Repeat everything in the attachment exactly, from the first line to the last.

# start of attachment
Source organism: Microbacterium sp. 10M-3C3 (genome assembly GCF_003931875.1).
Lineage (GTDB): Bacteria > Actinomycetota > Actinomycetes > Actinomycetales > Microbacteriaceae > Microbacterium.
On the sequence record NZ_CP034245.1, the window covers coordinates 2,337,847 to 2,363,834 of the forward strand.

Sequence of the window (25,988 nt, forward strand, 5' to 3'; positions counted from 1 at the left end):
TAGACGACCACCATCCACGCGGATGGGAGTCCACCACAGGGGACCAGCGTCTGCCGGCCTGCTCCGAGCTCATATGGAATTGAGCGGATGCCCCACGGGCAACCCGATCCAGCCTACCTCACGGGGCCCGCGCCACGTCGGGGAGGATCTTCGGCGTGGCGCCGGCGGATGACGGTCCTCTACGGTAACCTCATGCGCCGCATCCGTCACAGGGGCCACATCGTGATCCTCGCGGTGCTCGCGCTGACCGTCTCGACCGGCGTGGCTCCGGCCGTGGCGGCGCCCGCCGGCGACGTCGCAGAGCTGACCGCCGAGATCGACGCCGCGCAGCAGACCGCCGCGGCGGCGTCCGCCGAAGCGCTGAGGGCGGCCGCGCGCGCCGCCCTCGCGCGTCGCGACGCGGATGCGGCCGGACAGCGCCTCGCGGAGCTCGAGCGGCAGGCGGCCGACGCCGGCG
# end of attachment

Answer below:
Source organism: Microbacterium sp. 10M-3C3 (genome assembly GCF_003931875.1).
Lineage (GTDB): Bacteria > Actinomycetota > Actinomycetes > Actinomycetales > Microbacteriaceae > Microbacterium.
On the sequence record NZ_CP034245.1, the window covers coordinates 2,337,847 to 2,363,834 of the forward strand.

Sequence of the window (25,988 nt, forward strand, 5' to 3'; positions counted from 1 at the left end):
TAGACGACCACCATCCACGCGGATGGGAGTCCACCACAGGGGACCAGCGTCTGCCGGCCTGCTCCGAGCTCATATGGAATTGAGCGGATGCCCCACGGGCAACCCGATCCAGCCTACCTCACGGGGCCCGCGCCACGTCGGGGAGGATCTTCGGCGTGGCGCCGGCGGATGACGGTCCTCTACGGTAACCTCATGCGCCGCATCCGTCACAGGGGCCACATCGTGATCCTCGCGGTGCTCGCGCTGACCGTCTCGACCGGCGTGGCTCCGGCCGTGGCGGCGCCCGCCGGCGACGTCGCAGAGCTGACCGCCGAGATCGACGCCGCGCAGCAGACCGCCGCGGCGGCGTCCGCCGAAGCGCTGAGGGCGGCCGCGCGCGCCGCCCTCGCGCGTCGCGACGCGGATGCGGCCGGACAGCGCCTCGCGGAGCTCGAGCGGCAGGCGGCCGACGCCGGCG